Experiencing an ectopic pregnancy can be very difficult for an expecting mother who just recently heard their good news. It means that your pregnancy will not progress, and in some cases, emergency surgery will be required. If you are at high risk for an ectopic pregnancy, it is important to understand the potential symptoms, the possible treatments, and your options as you move forward.
What is Ectopic Pregnancy?
Ectopic pregnancy is a situation in which the fertilized egg implants somewhere besides the uterus, most commonly in the fallopian tubes. The narrow confines of the fallopian tube will not allow the fetus to develop normally, but it can be very dangerous for the mother. As the embryo begins to grow, it will cause inflammation or blockage of the fallopian tube, which will need to be treated with medication, surgery, or even the complete removal of the tube.
The danger in this condition is a rupture of the fallopian tube, which could lead to internal bleeding and other unwanted complications. Typically, if an ectopic pregnancy is discovered in the first few weeks, it can be treated relatively easily, without the need for emergency surgery. However, if it is discovered later in early pregnancy, perhaps in the second month, the danger of rupture is very high.
Many women wonder whether a baby can survive an ectopic pregnancy, but there is no outcome in which a fetus will be able to develop or survive this type of pregnancy. Fortunately, an ectopic pregnancy does not mean that you will never be able to conceive. The chances of a successful fertilization drop to 60% following this type of pregnancy, but women should not see this as the end of their fertility.
Causes of Ectopic Pregnancy
The main causes of ectopic pregnancy relate to problems with the fallopian tubes. In some cases, there may be some damage to the tubes from a previous surgery in the pelvic area, inflammation from an infection in the tube, scar tissue in the fallopian tube, or an abnormally shaped tube that prevents the egg from moving smoothly into the uterus.
These are the physical causes, although there are a number of underlying risk factors that can increase your chances of developing this condition.
Symptoms of Ectopic Pregnancy
If you are experiencing an ectopic pregnancy, some of the common symptoms will include the following:
- Vaginal Bleeding
- Sharp Stabbing Pains (typically in the abdomen or pelvis)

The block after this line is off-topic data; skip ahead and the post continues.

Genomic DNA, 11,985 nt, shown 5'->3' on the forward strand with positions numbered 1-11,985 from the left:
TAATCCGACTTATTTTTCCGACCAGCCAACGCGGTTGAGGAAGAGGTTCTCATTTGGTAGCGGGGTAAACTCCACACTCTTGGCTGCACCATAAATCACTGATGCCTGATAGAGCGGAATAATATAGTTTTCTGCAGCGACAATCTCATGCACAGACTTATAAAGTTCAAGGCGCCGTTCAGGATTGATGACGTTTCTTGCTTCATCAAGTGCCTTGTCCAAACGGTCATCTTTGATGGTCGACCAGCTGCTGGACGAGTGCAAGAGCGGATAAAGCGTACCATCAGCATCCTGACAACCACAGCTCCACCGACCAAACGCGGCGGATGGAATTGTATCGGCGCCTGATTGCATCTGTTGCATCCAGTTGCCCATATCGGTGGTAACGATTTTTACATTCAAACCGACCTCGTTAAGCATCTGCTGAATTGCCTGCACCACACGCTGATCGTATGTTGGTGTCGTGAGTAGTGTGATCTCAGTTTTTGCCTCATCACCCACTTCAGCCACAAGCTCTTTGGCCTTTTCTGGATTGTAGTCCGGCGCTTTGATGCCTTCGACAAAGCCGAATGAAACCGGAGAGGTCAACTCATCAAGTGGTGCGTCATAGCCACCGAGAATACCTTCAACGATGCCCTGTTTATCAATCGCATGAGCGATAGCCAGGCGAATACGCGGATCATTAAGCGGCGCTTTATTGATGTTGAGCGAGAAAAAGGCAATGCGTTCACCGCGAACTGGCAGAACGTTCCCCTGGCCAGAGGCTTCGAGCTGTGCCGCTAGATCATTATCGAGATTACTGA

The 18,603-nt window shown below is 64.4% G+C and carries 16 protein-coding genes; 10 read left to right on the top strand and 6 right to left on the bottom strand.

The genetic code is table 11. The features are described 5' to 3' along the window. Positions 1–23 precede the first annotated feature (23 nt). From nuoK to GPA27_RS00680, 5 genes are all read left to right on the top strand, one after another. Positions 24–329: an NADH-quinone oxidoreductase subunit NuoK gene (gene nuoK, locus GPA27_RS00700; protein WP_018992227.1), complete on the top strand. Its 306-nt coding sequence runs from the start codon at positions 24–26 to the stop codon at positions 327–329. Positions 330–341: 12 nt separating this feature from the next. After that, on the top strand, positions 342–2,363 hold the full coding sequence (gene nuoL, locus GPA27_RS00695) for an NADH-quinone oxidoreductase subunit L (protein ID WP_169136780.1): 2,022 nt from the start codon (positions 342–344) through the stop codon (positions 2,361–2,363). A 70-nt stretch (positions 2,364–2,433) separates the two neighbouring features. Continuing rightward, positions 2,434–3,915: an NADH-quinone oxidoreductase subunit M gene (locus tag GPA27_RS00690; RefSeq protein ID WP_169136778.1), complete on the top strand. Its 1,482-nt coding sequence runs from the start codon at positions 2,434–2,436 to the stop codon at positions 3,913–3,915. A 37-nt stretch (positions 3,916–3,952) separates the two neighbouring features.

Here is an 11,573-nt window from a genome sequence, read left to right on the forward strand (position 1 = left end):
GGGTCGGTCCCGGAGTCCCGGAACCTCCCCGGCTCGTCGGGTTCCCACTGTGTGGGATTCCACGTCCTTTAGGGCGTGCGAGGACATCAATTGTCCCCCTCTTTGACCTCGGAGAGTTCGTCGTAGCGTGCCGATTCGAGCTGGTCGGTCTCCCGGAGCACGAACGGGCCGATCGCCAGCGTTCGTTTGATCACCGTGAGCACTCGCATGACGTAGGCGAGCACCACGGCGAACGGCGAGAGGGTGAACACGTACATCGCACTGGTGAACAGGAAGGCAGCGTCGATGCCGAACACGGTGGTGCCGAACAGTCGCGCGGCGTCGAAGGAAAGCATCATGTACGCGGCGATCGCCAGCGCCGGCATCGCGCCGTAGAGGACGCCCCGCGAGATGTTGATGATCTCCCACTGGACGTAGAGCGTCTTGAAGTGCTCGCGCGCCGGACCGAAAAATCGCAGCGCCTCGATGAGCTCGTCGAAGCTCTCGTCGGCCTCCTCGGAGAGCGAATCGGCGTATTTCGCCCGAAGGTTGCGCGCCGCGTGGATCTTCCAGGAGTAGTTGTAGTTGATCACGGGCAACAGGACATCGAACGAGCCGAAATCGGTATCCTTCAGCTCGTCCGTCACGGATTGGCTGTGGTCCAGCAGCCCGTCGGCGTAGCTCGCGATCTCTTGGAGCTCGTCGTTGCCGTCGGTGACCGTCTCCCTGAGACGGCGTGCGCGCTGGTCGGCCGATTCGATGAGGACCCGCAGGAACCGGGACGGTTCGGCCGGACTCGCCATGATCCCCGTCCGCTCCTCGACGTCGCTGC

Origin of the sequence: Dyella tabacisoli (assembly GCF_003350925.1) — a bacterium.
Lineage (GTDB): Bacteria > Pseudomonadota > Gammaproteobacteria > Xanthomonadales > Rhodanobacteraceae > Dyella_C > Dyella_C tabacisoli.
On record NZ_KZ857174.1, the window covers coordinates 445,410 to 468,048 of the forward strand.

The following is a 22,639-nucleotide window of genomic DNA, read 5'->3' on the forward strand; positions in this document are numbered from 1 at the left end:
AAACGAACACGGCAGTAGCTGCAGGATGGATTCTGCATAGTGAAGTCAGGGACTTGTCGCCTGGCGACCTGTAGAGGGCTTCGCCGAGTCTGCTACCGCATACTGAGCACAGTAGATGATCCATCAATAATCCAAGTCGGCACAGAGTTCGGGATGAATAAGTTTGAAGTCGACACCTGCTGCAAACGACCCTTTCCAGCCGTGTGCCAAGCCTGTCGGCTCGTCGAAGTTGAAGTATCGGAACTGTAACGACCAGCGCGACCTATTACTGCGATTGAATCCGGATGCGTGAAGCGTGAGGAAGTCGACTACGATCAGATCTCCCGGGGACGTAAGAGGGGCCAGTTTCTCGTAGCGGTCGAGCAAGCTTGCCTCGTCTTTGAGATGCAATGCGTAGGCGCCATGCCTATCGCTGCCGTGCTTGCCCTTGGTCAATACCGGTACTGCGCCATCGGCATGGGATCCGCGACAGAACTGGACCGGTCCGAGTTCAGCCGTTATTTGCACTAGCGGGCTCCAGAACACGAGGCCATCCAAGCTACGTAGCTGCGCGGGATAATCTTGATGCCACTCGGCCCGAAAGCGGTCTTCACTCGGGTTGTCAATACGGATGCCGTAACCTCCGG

- Gastrointestinal Pain
Risk Factors for Ectopic Pregnancy
Smoking – Use of tobacco can have a negative impact on blood pressure and general toxicity in the body, which can increase the risk of ectopic pregnancy.
Fertility Treatments – If you are undergoing fertility treatments, it has been linked to a higher risk of ectopic pregnancy, due to the hormone fluctuations in the body.
History – If you have had an ectopic pregnancy in the past, you stand a higher chance of having a second one later in life.
Pelvic Inflammatory Disease – This condition can lead to scar tissue building up on organs in the pelvic area, including the fallopian tubes, which can lead to this type of pregnancy.
Abortion – If you have had an abortion in the past, you are at a greater risk for an ectopic pregnancy.
Diagnosis of Ectopic Pregnancy
A doctor can diagnose this type of pregnancy with various tests, including a physical exam, an ultrasound or a blood test.
Physical Exam – A basic physical exam can reveal any abnormal masses in the pelvic region, as well as areas of pain or tenderness in the affected area. This is usually accompanied by an ultrasound.
Ultrasound – This imaging technique can provide visual confirmation that the fertilized egg has indeed implanted outside the uterus.
Blood Test – Women experiencing an ectopic pregnancy tend to have lower than average hCG levels – the compound released when the embryo binds to the uterus, and this can be measured with a blood test.
Treatments for Ectopic Pregnancy
The primary treatments for this type of pregnancy include surgery or medication, both of which can successfully end the pregnancy and keep the mother safe.
There are limited recourses for women with an ectopic pregnancy, and surgery is required for those women who are diagnosed with this type of pregnancy after the first few weeks of the pregnancy. At this point, the threat of rupture is immediate and real, so surgery is performed soon after the diagnosis. It is possible to have a non-invasive laparoscopic procedure.
Another option is to take medication that can help to flush out the embryo from your fallopian tubes. This remedy may cause a number of side effects that could last for weeks.